The College Board reported Tuesday that the average SAT composite score for Union County High School was 1,341 or five points less than in 2008. Statewide, SAT scores for all students fell 9 points to 1452 while the national average dropped two points to 1,509.
Locally, 43 percent of the seniors at Union County High School took the SAT in 2009 compared to 47 percent in 2008. While writing scores increased from 432 to 444, critical reading scores decreased from 449 to 443 and math scores decreased from 465 to 453.
Mrs. Langley said that while the decline in the SAT score was unfortunate, a breakdown of the scores shows that seniors who took the PSAT, the preliminary to the SAT, in their sophomore or junior year had a mean composite score of 1,443, 102 points higher than the district average. Those students who performed better than the district average also took Honors and Advancement Placement courses.
Students who did not take the PSAT had a mean composite score of 1,183, 158 points lower than the district average.
“An analysis of the SAT results reveals that students who prepared for the test by taking rigorous courses as well as the PSAT had a solid performance,” Mrs. Langley said. “These are positive steps, and we congratulate Joe Walker, principal at Union County High School, students, teachers, counselors, and parents for attaining these accomplishments.
“If there’s one thing that I would encourage all students to do is to take Honors and Advance Placement courses,” she said. The preparation of those rigorous courses prepares students for success in national tests and college.”
Mrs. Langley added that the composite score for students in the top 20 percent of the Class of 2009 was 1,559, over 200 points higher than that of the total class. The critical reading average for this group was 520, in math 527 and 512 in writing.
While the district would have preferred SAT scores to increase, Mrs. Langley said the decline was within the standard deviation that can occur from year to year. She said the district is still determined, however, to prevent any further decline.
“Scores fluctuate from year to year and the college board reports tells us that half of all high schools experience a change of plus or minus 10 points in a given year,” she said. “We, however, are never satisfied when we have a drop in test scores and we want to stop any downward trend.”
Mrs. Langley said the district has implemented several strategies to raise the performance level of all students at a much faster rate.
“Last year teachers began using the Sadlier-Oxford Vocabulary Workshop, a systematic approach to vocabulary development, and the Junior Great Books program to develop students’ critical reading and writing skills,” she said. “Measures to strengthen the math program include the acceleration of the math curriculum beginning in grade 6 and the implementation of Bridges to Algebra in grade 9 to help students develop the requisite critical thinking skills they need to be successful in high school mathematics.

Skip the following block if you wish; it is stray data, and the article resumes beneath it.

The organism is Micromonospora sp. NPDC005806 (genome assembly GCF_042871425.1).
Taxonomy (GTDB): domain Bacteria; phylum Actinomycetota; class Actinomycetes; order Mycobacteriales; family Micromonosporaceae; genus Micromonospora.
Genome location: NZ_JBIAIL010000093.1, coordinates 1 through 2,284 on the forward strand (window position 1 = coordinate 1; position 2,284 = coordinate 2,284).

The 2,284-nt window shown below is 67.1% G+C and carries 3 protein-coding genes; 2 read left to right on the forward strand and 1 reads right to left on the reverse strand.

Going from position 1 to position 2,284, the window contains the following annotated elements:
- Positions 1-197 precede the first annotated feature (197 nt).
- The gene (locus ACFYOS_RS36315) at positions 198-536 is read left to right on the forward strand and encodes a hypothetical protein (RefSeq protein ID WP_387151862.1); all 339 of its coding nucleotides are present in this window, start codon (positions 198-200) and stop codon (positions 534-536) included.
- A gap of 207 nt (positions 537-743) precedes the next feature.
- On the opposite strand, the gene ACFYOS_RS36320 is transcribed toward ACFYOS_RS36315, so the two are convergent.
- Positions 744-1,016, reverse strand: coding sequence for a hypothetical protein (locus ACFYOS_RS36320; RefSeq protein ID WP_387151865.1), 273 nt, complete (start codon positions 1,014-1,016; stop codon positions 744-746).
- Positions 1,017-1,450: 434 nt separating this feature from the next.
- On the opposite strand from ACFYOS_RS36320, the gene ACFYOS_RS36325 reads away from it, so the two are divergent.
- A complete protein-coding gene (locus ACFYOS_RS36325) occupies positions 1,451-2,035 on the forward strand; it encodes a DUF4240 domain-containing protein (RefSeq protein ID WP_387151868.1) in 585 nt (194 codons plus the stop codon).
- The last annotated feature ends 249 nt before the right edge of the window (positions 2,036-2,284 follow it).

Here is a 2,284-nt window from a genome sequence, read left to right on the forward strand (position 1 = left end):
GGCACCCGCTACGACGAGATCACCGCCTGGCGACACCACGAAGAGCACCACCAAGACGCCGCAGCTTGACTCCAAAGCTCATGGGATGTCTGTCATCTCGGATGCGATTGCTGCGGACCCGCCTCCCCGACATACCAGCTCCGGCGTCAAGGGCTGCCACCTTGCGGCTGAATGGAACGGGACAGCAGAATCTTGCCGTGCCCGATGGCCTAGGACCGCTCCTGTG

“Additionally, core academic teachers will meet in grade bands with instructional coaches to design activities and assessments that promote the development of critical thinking and problem-solving skills,” she said. “While the district will continue to provide workshops and classes for students to prepare for the SAT and other college entrance exams, the best way for students to improve their performance on national exams is to take challenging academic courses.”
AP exam scores up
Slightly more than half of the Union County High School students who took the 2009 Advanced Placement (AP) exam scored high enough to earn college credit, officials say.
The College Board reported Tuesday that 51 percent of the juniors and seniors who took the AP earned college credits compared with 30 percent in 2008. Statewide, AP performance improved slightly from 56.2 percent to 56.4 percent. The national AP results will be released at a later date.
Cindy Langley, director of secondary education, pointed out that the number of students taking the AP exam increased from 27 to 35. The number of AP exams taken also increased, from 33 to 45.
“Improved student performance on national exams such as the ACT, SAT, and AP is one of our district goals,” Mrs. Langley said. “Last week we reported an increase in the ACT scores and information released today reveals both an increase in the percentage of students taking and passing AP exams.”
The AP exam tests students on history, biology, calculus, chemistry, English literature and language. Students receive grades of 1 to 5 on each subject. Colleges award students who score a 3 three hours of credit. Those that score 4 or 5 can receive up to six hours.
To receive college credit a student must make a 3 or better on the exam. Mrs. Langley said all of the students taking AP US History and English, Language Arts and Literature made a 3 or better on the exams with five of six students in AP Calculus making a 3 or better. In AP Chemistry, said 31 percent of students made a 3 or better, up from 18 percent in 2009. Mrs. Langley added that 25 percent of the students taking AP Biology made a 3 or better.
Next year, the district will offer AP Art in addition to the other AP courses. Mrs. Langley said the addition of new courses is an effort to increase student participation the AP program.
“What we’re focusing on is increasing the participation in Honors and AP courses,” she said. “Sometimes students shy away from these courses because they’re concerned about their academic grade. However, we know that students that take the demanding courses are learning more and preparing themselves better for college and post-graduate educational experiences.”